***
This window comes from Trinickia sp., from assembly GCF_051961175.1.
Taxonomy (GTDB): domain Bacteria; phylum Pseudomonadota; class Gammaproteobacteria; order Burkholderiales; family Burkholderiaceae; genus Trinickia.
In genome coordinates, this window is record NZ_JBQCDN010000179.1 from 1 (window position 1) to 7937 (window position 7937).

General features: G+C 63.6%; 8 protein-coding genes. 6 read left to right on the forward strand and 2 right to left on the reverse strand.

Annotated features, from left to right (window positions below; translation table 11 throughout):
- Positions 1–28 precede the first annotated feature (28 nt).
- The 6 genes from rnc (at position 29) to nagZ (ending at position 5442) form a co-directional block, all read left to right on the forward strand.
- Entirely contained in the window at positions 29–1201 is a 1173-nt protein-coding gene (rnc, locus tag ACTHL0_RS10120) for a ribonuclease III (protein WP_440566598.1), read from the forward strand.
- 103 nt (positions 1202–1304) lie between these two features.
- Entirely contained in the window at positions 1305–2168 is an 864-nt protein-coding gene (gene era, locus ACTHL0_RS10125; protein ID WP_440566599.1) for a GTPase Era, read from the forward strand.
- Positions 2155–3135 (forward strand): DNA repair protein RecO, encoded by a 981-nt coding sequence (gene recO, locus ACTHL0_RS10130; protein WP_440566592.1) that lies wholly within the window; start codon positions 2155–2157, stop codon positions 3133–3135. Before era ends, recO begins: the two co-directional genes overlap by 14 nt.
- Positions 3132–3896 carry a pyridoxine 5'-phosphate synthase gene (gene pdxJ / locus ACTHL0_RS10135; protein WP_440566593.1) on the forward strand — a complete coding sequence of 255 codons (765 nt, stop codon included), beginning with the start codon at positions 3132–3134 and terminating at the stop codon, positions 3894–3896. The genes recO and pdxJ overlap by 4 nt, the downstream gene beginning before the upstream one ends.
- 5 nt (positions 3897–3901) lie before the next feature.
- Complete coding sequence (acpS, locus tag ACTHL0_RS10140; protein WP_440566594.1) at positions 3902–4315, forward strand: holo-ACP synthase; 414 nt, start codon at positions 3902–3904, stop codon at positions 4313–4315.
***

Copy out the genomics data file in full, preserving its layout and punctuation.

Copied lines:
This window comes from Trinickia sp., from assembly GCF_051961175.1.
Taxonomy (GTDB): domain Bacteria; phylum Pseudomonadota; class Gammaproteobacteria; order Burkholderiales; family Burkholderiaceae; genus Trinickia.
In genome coordinates, this window is record NZ_JBQCDN010000179.1 from 1 (window position 1) to 7937 (window position 7937).

General features: G+C 63.6%; 8 protein-coding genes. 6 read left to right on the forward strand and 2 right to left on the reverse strand.

Annotated features, from left to right (window positions below; translation table 11 throughout):
- Positions 1–28 precede the first annotated feature (28 nt).
- The 6 genes from rnc (at position 29) to nagZ (ending at position 5442) form a co-directional block, all read left to right on the forward strand.
- Entirely contained in the window at positions 29–1201 is a 1173-nt protein-coding gene (rnc, locus tag ACTHL0_RS10120) for a ribonuclease III (protein WP_440566598.1), read from the forward strand.
- 103 nt (positions 1202–1304) lie between these two features.
- Entirely contained in the window at positions 1305–2168 is an 864-nt protein-coding gene (gene era, locus ACTHL0_RS10125; protein ID WP_440566599.1) for a GTPase Era, read from the forward strand.
- Positions 2155–3135 (forward strand): DNA repair protein RecO, encoded by a 981-nt coding sequence (gene recO, locus ACTHL0_RS10130; protein WP_440566592.1) that lies wholly within the window; start codon positions 2155–2157, stop codon positions 3133–3135. Before era ends, recO begins: the two co-directional genes overlap by 14 nt.
- Positions 3132–3896 carry a pyridoxine 5'-phosphate synthase gene (gene pdxJ / locus ACTHL0_RS10135; protein WP_440566593.1) on the forward strand — a complete coding sequence of 255 codons (765 nt, stop codon included), beginning with the start codon at positions 3132–3134 and terminating at the stop codon, positions 3894–3896. The genes recO and pdxJ overlap by 4 nt, the downstream gene beginning before the upstream one ends.
- 5 nt (positions 3897–3901) lie before the next feature.
- Complete coding sequence (acpS, locus tag ACTHL0_RS10140; protein WP_440566594.1) at positions 3902–4315, forward strand: holo-ACP synthase; 414 nt, start codon at positions 3902–3904, stop codon at positions 4313–4315.